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Executive Summary

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Research Questions

  1. What are the key advancements at the intersection of ML and GE?
  2. What is the connectedness between policy and technology and what we learn from trends over time?
  3. What kind of policy considerations are needed to govern converging technologies bearing in mind international drivers of collaboration and competition?

The integration of artificial intelligence (AI) and biotechnology, whilst in its infancy, presents significant opportunities and risks, and proactive policy is needed to manage these emerging technologies. Whilst AI continues to have significant and broad impact, its relevance and complexity magnify when integrated with other emerging technologies. The confluence of Machine Learning (ML), a subset of AI, with gene editing (GE) in particular can foster substantial benefits as well as daunting risks that range from ethics to national security. These complex technologies have implications for multiple sectors, ranging from agriculture and medicine to economic competition and national security. Consideration of technology advancements and policies in different geographic regions, and involvement of multiple organisations further confound this complexity. As the impact of ML and GE expands, forward looking policy is needed to mitigate risks and leverage opportunities. Thus, this study explores the technological and policy implications of the intersection of ML and GE, with a focus on the United States (US), the United Kingdom (UK), China, and the European Union (EU). Analysis of technical and policy developments over time and an assessment of their current state have informed policy recommendations that can help manage beneficial use of technology advancements and their convergence, which can be applied to other sectors. This report is intended for policymakers to prompt reflection on how to best approach the convergence of the two technologies. Technical practitioners may also find it valuable as a resource to consider the type of information and policy stakeholders engage with. 

Key Findings

Machine learning is accelerating advances in biology

  • ML is accelerating advances in biology, primarily by enabling faster processes with efficiencies as well as providing predictive capabilities. The integration of GE and ML has substantial practical implications, but much of the underlying technology still requires development and it in an early stage of maturity.

Technology is advancing faster than policies and oversight mechanisms at the convergence of technology

  • Technology is advancing faster than associated policies, with little to no policy development at the intersection of ML and GE. There are significant differences in the progress of technology and policy development for AI and GE. The domino effect of national AI plans across the international stage highlights the reactionary nature of recent policy actions regarding AI, which are underpinned by geopolitics rather than technological progress. Alternatively, GE involves constant iteration of technology and policy development adopting the precautionary approach. Furthermore, while key GE milestones in policy spread out over time and focussed on regulation, AI/ML landmark policies are concentrated in a few clusters with past policies focussed on innovation and current topical activity focussed on regulation.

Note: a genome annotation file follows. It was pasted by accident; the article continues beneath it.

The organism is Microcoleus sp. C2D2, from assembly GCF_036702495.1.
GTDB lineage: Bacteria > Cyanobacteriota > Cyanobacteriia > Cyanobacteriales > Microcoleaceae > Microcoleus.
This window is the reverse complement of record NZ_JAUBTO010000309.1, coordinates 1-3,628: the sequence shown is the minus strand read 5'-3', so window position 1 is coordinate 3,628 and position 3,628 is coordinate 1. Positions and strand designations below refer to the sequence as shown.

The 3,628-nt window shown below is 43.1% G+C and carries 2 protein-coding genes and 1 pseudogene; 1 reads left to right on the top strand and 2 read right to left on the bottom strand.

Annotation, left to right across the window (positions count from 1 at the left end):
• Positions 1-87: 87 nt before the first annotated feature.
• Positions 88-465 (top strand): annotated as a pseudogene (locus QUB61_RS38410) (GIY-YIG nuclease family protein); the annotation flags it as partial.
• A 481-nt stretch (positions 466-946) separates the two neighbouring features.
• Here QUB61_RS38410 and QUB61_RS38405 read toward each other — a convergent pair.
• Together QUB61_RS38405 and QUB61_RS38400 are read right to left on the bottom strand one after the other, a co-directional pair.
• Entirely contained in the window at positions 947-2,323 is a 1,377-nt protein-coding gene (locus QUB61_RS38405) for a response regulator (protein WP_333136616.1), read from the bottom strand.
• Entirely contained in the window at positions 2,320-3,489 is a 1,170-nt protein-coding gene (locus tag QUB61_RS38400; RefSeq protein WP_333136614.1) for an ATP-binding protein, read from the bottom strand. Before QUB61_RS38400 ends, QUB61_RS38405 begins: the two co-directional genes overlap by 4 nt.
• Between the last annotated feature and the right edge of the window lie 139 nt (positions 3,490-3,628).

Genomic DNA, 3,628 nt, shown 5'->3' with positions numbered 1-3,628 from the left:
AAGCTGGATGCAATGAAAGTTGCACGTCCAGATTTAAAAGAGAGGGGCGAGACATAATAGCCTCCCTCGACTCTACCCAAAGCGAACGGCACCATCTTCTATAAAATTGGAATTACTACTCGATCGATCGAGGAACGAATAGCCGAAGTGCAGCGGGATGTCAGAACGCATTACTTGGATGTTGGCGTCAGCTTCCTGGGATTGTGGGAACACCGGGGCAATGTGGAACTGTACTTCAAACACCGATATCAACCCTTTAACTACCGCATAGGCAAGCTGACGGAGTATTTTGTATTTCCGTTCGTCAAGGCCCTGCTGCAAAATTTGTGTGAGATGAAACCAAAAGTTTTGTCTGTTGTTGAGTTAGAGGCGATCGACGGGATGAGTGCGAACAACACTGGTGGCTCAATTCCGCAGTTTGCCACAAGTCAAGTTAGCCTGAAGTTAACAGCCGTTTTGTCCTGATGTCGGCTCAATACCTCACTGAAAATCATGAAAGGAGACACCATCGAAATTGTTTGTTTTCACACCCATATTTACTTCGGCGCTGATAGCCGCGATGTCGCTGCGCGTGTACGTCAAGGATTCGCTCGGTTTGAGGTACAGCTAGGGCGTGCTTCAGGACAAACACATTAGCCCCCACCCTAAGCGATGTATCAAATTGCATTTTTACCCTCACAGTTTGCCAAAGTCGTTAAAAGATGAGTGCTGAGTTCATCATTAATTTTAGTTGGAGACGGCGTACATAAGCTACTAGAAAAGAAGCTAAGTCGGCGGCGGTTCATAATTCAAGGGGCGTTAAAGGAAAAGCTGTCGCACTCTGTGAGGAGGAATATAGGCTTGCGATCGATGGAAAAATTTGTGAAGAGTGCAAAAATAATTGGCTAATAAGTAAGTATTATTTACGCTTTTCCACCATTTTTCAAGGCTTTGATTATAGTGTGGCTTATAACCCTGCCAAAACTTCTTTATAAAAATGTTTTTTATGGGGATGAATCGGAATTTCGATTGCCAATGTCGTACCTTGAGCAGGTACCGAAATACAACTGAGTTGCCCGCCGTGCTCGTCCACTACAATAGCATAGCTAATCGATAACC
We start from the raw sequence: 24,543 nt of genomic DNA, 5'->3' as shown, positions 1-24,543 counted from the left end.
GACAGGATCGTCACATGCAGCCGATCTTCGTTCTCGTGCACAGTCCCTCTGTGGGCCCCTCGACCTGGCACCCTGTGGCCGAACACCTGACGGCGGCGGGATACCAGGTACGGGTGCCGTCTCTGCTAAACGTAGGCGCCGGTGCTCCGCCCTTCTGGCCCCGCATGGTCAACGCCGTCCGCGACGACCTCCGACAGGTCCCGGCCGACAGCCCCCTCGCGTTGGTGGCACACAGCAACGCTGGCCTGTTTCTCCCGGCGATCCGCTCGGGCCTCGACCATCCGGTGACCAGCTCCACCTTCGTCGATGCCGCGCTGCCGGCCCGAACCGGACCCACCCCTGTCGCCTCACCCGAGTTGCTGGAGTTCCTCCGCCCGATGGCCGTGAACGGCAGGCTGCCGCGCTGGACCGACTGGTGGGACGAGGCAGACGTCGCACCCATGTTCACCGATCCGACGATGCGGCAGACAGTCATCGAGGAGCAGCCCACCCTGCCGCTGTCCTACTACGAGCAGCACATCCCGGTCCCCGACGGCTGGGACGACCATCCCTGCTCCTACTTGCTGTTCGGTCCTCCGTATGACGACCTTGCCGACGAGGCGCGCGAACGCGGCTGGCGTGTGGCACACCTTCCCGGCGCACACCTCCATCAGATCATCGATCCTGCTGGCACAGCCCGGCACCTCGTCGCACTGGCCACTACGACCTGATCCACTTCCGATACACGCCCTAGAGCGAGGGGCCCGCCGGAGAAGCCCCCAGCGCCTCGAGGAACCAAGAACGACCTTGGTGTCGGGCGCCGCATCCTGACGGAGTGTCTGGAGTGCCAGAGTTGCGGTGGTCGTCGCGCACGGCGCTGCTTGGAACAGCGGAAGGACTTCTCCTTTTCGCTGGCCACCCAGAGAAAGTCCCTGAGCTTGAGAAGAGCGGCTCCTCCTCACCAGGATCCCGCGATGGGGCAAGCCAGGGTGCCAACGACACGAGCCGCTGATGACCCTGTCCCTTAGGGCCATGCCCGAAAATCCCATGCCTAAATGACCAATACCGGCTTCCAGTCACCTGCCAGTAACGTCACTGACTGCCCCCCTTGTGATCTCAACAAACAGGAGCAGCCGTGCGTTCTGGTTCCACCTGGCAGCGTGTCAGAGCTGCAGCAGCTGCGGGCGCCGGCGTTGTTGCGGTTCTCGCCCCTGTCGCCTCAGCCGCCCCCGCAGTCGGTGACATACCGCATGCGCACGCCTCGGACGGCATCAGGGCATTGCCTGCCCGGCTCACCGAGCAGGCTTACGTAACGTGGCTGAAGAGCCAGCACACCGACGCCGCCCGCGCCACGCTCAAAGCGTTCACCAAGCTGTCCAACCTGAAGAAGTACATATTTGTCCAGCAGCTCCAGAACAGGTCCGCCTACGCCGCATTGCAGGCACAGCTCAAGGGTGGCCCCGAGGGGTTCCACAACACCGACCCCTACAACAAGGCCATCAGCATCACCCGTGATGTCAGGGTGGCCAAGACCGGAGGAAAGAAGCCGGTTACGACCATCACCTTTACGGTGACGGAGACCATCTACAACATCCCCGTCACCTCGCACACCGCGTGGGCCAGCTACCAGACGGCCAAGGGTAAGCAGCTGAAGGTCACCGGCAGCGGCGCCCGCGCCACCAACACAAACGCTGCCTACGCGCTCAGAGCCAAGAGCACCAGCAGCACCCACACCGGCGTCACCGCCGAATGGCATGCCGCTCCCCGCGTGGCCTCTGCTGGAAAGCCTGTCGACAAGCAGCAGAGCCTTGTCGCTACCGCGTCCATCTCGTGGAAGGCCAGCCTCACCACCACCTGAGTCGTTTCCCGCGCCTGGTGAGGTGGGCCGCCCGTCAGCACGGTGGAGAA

There is a cultural and public perception chasm in ML and GE sectors

  • ML and GE are set to revolutionise multiple sectors, but public engagement and perception are crucial to consider in future policymaking. The culture gap between the ML and GE communities must be bridged to enact policies that address both communities and their concerns. Education and engagement of both the public and policymakers are crucial to policymaking but must be undertaken with a focus on the applications rather than on debating the technical aspects.

Multiple policy levers can be leveraged to support more oversight of converging technologies

  • International brokers can help fill a vacuum of agile and responsive policymakers. Managing access to data could be central to effective policy development but related political and ethical issues must be addressed.


  • Policymakers should analyse the trajectory of both policy and technology development concurrently in multiple countries.
  • Policy must be anticipatory, participatory, and nimble and adopt a policy lifecycle, oscillating between policy approaches, to mirror technology maturity levels.
  • State governments and scientific communities should incentivise international collaboration and coordination.
  • National policymakers should create frameworks and opportunities to support more public education and deliberative dialogue.
  • Governments and national policymakers should adopt both upstream (prior to the application of the technology) and downstream (pertaining to applications) regulation.
  • Policymakers should focus on regulating the accessibility and distribution of underlying data.
  • Governments should establish a knowledge bank about biosecurity measures, technology standards, and frameworks.

Research conducted by

This research was conducted by RAND Europe.

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